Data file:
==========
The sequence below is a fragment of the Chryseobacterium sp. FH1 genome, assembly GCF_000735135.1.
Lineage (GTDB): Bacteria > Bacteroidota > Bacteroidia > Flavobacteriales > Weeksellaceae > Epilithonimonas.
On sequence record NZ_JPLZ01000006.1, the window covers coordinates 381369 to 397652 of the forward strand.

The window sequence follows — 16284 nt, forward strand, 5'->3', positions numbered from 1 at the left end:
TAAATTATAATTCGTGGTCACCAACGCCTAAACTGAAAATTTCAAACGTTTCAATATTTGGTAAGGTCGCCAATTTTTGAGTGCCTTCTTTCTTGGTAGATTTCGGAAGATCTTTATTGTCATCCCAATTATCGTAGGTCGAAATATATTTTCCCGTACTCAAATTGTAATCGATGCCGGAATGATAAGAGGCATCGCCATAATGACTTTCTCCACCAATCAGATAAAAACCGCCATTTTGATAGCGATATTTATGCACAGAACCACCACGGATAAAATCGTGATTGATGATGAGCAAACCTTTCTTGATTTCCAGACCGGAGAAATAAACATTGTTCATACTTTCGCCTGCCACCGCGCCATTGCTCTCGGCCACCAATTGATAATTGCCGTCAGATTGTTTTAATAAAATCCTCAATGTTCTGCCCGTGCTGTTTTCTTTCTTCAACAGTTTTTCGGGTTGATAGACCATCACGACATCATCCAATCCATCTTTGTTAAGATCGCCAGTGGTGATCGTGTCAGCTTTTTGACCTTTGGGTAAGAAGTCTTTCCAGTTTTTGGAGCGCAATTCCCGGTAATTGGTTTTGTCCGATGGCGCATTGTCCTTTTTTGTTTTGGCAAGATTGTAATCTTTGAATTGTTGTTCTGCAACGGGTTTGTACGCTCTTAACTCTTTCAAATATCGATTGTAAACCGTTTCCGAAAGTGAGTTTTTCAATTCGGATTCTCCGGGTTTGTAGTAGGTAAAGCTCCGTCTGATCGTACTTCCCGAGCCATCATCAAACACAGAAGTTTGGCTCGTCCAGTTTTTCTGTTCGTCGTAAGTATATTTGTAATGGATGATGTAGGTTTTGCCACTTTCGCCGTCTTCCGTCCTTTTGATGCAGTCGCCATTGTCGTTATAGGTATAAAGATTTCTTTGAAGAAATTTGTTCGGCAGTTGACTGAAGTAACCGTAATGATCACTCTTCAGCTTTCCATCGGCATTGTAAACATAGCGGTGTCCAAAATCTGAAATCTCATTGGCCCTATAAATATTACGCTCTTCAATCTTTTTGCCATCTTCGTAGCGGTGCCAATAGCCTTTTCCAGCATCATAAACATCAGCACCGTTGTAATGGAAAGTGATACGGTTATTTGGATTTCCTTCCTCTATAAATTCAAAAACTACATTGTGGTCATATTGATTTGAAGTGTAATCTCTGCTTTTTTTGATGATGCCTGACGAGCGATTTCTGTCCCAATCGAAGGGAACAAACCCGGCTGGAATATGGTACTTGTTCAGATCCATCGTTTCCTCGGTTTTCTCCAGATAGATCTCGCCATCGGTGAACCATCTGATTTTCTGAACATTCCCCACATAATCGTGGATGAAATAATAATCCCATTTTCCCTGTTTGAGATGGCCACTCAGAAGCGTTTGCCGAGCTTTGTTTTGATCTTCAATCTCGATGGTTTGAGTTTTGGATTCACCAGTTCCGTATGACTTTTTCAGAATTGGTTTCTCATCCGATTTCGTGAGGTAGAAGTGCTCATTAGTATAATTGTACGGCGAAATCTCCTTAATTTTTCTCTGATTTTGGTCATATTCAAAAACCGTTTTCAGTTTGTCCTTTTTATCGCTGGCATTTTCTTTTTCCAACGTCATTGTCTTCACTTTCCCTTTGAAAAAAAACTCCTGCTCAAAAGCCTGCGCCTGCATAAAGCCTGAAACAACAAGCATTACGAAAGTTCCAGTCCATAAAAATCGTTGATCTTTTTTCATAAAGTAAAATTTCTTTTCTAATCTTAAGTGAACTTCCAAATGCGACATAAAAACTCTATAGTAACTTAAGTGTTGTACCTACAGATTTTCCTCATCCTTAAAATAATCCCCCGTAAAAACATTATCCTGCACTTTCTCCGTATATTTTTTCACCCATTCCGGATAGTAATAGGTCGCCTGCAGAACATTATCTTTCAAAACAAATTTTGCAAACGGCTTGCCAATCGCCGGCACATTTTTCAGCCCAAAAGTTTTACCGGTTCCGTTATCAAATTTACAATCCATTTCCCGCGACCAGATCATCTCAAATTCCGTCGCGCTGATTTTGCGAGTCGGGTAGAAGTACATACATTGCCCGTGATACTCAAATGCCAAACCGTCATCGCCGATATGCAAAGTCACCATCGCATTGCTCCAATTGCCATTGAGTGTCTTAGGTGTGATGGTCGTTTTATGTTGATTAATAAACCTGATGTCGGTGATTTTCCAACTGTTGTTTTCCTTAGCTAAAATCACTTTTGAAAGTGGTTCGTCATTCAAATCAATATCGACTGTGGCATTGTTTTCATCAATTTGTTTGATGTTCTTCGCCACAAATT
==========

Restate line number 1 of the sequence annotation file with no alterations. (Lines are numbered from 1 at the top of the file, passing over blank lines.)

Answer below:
The sequence below is a fragment of the Chryseobacterium sp. FH1 genome, assembly GCF_000735135.1.